Time binding


“... man improves, animals do not; man progresses, animals do not; man invents more and more complicated tools, animals do not; man is a creator of material and spiritual wealth, animals are not; man is a builder of civilization, animals are not.”—Korzybski, Manhood of Humanity, p. 186.


But it is this very capacity for abstracting that is mankind's Achilles heel as well as its claim to glory, for the abstracting process leads us further and further away from the material (or in Korzybski's language “extensional”) world and towards the conceptual (or “intensional”) realm. High order abstractions like “justice” “beauty” “evolution” and “energy” are necessary for sophisticated thinking and complex operations, but can create confusion, conflict, and even insanity, when they are not recognized and treated as the abstractions they are. Thus Korzybski identifies “consciousness of abstracting” as one of the hallmarks of rigorous scientific/technical thinking. Scientists (in their role as scientists at least) tend to be more aware of the level of abstraction their thought and language is operating on. This is partially due to the modern scientific use of numbers mathematical symbols whenever possible.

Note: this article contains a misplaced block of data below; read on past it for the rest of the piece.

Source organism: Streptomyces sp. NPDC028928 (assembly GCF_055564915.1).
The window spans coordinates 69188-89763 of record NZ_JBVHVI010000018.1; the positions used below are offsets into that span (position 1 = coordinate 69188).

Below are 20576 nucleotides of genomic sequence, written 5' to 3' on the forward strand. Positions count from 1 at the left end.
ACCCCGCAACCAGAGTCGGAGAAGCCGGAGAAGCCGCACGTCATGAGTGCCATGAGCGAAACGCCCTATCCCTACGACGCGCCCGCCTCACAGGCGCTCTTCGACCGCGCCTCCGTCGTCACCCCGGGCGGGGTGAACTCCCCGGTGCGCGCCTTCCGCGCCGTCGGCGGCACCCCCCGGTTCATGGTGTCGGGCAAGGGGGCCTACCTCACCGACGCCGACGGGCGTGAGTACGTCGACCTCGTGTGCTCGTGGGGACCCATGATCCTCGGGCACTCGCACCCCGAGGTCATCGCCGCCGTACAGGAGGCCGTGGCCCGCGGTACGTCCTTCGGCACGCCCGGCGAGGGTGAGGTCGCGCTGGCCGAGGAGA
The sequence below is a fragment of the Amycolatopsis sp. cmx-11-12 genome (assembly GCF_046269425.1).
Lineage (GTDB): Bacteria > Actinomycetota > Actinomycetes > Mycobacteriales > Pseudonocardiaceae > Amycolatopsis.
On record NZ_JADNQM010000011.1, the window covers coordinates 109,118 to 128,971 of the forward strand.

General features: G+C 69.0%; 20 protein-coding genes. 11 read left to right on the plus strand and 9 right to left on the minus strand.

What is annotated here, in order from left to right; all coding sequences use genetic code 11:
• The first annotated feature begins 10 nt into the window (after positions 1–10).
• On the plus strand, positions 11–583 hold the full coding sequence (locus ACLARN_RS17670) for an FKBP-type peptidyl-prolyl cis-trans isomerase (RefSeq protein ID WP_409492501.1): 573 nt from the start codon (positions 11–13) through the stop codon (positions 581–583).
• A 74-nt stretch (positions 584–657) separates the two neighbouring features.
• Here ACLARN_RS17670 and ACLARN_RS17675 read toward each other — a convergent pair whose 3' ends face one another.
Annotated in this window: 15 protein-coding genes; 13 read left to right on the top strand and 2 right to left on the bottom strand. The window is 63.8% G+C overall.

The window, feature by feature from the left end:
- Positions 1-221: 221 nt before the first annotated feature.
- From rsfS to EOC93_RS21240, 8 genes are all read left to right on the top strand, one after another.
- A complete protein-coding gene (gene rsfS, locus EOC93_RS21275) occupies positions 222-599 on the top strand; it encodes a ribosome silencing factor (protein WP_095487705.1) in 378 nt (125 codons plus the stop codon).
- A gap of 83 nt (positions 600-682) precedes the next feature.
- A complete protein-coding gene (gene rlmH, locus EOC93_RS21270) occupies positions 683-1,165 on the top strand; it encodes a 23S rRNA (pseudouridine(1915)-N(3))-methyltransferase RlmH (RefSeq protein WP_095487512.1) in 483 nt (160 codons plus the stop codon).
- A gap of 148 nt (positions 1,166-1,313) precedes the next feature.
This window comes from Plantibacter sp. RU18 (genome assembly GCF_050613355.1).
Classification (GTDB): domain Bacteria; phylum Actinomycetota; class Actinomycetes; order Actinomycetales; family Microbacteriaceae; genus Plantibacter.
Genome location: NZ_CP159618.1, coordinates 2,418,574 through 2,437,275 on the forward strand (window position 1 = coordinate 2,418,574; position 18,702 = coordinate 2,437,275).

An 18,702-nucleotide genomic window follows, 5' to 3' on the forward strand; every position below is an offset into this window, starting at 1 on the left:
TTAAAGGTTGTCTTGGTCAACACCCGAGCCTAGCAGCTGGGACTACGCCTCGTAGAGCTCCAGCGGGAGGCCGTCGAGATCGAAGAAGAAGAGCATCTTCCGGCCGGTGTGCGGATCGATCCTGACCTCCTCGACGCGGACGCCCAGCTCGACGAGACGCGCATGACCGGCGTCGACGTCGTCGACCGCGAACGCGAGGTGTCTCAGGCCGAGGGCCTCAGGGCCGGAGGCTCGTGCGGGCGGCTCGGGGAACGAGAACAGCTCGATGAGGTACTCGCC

“General semantics provides a method of studying the part language plays in human affairs. The physical scientist is able to use words so accurately that they enable him to build bridges and erect giant superstructures. Perhaps the scientist’s use of words may provide a clue to help the teacher, the pupil, or anyone evaluate his own language habits. Can we learn to use language more efficiently and accurately to achieve understanding and agreement?” --Catherine Minteer, Words and What They Do To You


Korzybski created an odd (“comical,” some would say) model to explain his concept of abstracting called “The Structural Differential.” At the top of model is the “Event (Process) Level” -- the subatomic world of constant change and motion that we never experience first hand. At the next level (the silent “Object Level”) we perceive something but have no words or concepts for it. Next comes the “Descriptive Level” in which “things” come with specific names, like my dog “Spot.” Beyond that is the “Inference Level 1,” where we “generalize that certain things shaped similarly but looking somewhat different are all called” dogs. There are an infinite number of additional inference levels (marked as the “Et Cetera” continuum) where we make additional inferences based on earlier inferences. [See chapter 7 of Drive Yourself Sane: Using the Uncommon Sense of General Semantics by Susan and Bruce Kodish for clear and thorough discussion of the Structural Differential][3].